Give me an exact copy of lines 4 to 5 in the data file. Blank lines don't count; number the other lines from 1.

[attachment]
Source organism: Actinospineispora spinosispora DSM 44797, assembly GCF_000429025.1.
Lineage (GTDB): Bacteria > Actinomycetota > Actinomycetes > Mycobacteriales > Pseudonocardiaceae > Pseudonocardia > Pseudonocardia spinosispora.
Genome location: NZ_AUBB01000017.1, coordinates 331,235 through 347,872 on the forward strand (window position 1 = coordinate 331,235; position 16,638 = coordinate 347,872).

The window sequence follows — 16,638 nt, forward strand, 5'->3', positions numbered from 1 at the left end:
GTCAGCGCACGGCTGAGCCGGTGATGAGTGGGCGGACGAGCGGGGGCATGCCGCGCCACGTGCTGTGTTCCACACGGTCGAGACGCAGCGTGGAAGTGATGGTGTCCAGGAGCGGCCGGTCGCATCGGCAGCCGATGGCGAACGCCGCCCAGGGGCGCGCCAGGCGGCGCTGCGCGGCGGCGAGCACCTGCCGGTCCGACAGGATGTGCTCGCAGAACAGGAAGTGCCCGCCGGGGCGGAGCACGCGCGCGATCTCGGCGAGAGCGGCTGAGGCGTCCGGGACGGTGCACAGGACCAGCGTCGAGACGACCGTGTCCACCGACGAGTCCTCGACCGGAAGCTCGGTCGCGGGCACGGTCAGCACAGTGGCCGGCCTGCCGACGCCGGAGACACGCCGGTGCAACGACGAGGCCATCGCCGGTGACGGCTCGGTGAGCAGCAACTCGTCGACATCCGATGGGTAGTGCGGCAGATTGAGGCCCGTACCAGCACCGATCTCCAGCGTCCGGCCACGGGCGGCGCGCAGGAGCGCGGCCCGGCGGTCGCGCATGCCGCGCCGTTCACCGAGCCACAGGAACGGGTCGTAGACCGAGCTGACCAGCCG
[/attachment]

The window sequence follows — 16,638 nt, forward strand, 5'->3', positions numbered from 1 at the left end:
GTCAGCGCACGGCTGAGCCGGTGATGAGTGGGCGGACGAGCGGGGGCATGCCGCGCCACGTGCTGTGTTCCACACGGTCGAGACGCAGCGTGGAAGTGATGGTGTCCAGGAGCGGCCGGTCGCATCGGCAGCCGATGGCGAACGCCGCCCAGGGGCGCGCCAGGCGGCGCTGCGCGGCGGCGAGCACCTGCCGGTCCGACAGGATGTGCTCGCAGAACAGGAAGTGCCCGCCGGGGCGGAGCACGCGCGCGATCTCGGCGAGAGCGGCTGAGGCGTCCGGGACGGTGCACAGGACCAGCGTCGAGACGACCGTGTCCACCGACGAGTCCTCGACCGGAAGCTCGGTCGCGGGCACGGTCAGCACAGTGGCCGGCCTGCCGACGCCGGAGACACGCCGGTGCAACGACGAGGCCATCGCCGGTGACGGCTCGGTGAGCAGCAACTCGTCGACATCCGATGGGTAGTGCGGCAGATTGAGGCCCGTACCAGCACCGATCTCCAGCGTCCGGCCACGGGCGGCGCGCAGGAGCGCGGCCCGGCGGTCGCGCATGCCGCGCCGTTCACCGAGCCACAGGAACGGGTCGTAGACCGAGCTGACCAGCCG